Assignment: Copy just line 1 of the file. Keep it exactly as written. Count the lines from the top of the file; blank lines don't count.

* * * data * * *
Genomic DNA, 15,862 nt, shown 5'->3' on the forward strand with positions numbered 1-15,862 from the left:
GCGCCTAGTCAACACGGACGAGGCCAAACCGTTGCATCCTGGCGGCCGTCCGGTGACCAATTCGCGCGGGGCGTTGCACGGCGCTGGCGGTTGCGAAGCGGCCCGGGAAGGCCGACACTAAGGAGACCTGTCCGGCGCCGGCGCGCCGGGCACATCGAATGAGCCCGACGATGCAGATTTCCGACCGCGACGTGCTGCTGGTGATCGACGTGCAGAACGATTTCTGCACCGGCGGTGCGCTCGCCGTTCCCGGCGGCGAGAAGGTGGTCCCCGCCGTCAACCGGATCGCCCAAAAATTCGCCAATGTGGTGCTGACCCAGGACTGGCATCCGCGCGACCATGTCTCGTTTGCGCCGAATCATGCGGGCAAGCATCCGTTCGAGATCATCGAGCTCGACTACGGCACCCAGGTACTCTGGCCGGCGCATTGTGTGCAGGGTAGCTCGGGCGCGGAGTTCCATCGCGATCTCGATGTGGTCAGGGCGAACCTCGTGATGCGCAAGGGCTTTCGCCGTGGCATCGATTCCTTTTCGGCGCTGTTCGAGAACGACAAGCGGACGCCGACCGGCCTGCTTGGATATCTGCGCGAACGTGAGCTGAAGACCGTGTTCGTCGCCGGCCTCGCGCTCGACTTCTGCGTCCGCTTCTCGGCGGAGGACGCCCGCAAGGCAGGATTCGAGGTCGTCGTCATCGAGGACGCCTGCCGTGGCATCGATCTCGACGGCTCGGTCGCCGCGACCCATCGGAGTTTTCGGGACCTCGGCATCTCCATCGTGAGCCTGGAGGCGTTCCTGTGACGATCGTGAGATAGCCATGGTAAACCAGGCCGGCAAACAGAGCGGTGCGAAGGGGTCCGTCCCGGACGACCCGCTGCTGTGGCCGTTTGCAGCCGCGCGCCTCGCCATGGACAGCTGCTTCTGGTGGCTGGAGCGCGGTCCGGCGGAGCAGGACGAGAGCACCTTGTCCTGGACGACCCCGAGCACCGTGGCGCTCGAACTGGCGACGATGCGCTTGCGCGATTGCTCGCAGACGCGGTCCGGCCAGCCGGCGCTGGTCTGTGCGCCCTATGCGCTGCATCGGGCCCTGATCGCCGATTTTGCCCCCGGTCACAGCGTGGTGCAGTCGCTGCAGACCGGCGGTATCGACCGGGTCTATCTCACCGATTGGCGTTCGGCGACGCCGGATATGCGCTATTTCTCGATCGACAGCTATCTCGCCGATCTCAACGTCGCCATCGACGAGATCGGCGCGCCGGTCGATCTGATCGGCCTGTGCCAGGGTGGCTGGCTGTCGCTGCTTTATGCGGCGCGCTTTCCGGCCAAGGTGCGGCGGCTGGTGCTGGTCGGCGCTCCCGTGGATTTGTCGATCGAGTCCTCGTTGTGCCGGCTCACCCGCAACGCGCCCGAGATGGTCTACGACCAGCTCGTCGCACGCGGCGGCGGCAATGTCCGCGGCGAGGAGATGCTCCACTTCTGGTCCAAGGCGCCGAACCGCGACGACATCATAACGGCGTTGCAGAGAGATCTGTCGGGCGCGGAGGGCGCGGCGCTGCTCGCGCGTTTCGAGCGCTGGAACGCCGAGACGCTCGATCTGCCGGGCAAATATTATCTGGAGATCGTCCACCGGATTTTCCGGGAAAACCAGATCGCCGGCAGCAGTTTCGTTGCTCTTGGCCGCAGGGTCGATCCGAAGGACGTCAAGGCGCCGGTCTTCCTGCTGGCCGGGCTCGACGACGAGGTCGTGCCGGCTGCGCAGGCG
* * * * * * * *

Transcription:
Genomic DNA, 15,862 nt, shown 5'->3' on the forward strand with positions numbered 1-15,862 from the left: